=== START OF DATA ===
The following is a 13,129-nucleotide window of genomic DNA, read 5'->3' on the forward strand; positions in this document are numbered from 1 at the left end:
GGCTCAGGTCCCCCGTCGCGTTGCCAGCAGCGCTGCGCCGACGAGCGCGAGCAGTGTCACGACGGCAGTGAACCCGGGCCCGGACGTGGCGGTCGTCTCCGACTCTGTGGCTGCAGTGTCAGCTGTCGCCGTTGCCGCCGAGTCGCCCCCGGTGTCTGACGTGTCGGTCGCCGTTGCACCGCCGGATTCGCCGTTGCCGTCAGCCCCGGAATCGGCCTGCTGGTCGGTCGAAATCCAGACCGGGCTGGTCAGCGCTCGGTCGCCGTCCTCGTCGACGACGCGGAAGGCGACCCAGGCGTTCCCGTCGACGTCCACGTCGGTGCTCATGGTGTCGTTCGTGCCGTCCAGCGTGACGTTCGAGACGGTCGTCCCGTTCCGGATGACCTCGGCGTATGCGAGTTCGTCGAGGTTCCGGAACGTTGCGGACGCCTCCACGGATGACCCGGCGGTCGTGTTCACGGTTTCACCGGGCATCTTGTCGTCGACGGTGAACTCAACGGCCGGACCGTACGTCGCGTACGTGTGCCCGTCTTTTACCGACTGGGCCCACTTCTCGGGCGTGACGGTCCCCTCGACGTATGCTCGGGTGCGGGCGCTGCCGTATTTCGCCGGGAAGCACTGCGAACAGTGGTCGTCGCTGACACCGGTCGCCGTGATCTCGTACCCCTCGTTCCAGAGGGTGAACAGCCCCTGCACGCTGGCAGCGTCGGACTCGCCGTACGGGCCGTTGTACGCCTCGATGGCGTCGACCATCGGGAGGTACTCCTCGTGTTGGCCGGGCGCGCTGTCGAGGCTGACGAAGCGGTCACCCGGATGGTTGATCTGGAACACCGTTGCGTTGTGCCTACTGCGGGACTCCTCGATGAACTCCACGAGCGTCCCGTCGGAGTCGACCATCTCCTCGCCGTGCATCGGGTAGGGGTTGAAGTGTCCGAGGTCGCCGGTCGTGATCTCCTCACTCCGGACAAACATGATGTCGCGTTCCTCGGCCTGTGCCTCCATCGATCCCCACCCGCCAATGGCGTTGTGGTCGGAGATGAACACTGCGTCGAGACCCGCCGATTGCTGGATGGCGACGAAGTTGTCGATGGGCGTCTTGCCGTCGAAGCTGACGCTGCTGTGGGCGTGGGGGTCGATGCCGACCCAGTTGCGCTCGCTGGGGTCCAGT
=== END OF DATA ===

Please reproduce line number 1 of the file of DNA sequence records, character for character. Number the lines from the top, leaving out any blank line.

The following is a 13,129-nucleotide window of genomic DNA, read 5'->3' on the forward strand; positions in this document are numbered from 1 at the left end: